Lawyers have reacted with caution to government plans to implement Sir Rupert Jackson’s recommendations for fixed recoverable costs, especially given the evidence behind the figures.
The Ministry of Justice issued a consultation last week that said it intended to introduce the reforms pretty much as set out by the judge.
Law Society president Christina Blacklaws said limiting costs could have both “positive and negative impacts on access to justice” and needed to be carefully calibrated so as to be “fair to everyone engaged in a claim”.
She continued: “Crucially, justice must be attainable for all… Fixed recoverable costs should usually only apply to ‘low value’ and non-complex claims – exemptions should be available for complex or unusual cases.
“Rates and thresholds should be regularly reviewed and adjusted by reference to appropriate indices and to take account of changing processes and developments in technology.
“Appropriate and efficient IT is essential to the proper delivery of any new fixed costs regime and we will need to see court procedures and rules properly aligned with the launch.”
Ms Blacklaws stressed the importance of underpinning the rates and thresholds with “strong empirical evidence and research to protect people’s ability to uphold their rights, whatever their status or wealth”.
The lack of evidence was a theme taken up by the Association of Costs Lawyers (ACL) – the Ministry of Justice noted that the figures produced by Sir Rupert were based on data provided by one defendant law firm.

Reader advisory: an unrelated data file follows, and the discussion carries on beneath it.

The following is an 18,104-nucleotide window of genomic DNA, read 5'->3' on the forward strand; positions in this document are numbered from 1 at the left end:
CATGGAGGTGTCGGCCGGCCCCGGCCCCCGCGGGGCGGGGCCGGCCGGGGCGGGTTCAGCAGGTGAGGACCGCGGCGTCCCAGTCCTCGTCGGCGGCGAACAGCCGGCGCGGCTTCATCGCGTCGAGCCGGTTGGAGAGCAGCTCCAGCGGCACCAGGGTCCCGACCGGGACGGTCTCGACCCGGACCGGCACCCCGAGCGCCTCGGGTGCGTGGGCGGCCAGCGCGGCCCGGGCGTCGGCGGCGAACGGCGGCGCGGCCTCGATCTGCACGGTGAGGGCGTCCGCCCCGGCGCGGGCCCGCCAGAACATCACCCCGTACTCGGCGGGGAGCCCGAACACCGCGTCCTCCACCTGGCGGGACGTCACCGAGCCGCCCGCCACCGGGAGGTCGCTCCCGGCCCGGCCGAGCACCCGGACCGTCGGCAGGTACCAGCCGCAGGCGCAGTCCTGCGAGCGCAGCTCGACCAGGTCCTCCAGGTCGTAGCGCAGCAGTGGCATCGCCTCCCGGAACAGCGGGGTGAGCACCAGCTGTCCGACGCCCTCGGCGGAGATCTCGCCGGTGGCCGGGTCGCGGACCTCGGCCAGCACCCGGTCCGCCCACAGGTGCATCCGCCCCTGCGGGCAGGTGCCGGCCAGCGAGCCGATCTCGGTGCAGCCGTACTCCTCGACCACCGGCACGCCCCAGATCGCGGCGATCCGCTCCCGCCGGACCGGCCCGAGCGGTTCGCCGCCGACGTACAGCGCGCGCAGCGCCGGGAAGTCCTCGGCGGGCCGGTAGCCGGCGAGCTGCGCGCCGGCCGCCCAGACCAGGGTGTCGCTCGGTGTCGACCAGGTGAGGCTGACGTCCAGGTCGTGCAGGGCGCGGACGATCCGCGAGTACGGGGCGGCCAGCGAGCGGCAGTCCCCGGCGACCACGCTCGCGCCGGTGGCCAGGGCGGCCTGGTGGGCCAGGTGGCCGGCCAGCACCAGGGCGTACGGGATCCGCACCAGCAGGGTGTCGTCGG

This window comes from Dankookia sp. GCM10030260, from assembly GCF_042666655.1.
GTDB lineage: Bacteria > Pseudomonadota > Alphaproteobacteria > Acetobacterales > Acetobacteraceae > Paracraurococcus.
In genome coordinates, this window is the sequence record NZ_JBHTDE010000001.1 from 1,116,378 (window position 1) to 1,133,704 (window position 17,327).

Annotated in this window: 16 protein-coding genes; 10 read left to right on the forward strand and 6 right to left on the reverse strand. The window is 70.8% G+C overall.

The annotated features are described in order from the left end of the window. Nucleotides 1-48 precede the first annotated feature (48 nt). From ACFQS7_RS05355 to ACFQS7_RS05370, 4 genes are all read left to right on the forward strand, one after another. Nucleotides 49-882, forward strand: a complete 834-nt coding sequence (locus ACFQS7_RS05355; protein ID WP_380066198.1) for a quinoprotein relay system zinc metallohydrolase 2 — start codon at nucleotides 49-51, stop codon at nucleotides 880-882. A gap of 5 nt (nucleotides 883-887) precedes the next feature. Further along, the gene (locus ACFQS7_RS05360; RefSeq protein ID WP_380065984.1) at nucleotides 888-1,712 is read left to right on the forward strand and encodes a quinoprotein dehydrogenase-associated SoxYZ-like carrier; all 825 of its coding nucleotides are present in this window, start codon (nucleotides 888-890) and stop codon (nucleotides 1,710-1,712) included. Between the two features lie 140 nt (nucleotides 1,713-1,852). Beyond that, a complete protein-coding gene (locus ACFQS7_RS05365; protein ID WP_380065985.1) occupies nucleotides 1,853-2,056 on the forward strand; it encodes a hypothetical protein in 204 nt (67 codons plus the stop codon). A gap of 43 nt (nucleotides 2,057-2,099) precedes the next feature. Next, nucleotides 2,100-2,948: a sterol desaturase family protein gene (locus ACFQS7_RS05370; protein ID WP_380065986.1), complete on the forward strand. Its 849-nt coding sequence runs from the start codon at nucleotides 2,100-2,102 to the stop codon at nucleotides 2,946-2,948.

An ACL spokesman said: “The question of fixed costs ultimately comes down to the figures. Do they provide genuine access to justice and allow a party to conduct litigation effectively, or do they only work for the privileged few who can afford to pay for litigation irrespective of what they recover from an opponent.
“The proposed figures for the fixed costs adopted by the Ministry of Justice in the consultation are nearly two years out of date and were based on just one law firm’s sample of cases, where it acted for the defendants.
“The government needs a much more rigorous statistical base if it is to widen the use of fixed costs, and also needs to commit to regularly reviewing and updating them. This is absent from the consultation, and indeed history shows that it does not happen, to the detriment of clients, their lawyers and access to justice.
“The fact is that nobody else supplied figures to Sir Rupert Jackson. This shows that, unless there is engagement, apathy may play a part in determining the future of funding within litigation generally.
“All interested parties need to recognise the importance of engaging meaningfully with this consultation, including providing data, absent which they will have to accept the outcome without complaint.”
Brett Dixon, president of the Association of Personal Injury Lawyers, said: “Efficiencies in process and procedure are important. Fixing recoverable costs does not mean fixing actual costs.
“Claimants already have significant liability for court fees and just introducing fixed costs without consideration of the necessary process will add to this burden.
“Attention must be on helping to control costs, including any recoverable costs of those representing the wrongdoer based on the work they do, rather than limiting what is recoverable from those responsible for putting the injured person back on track.”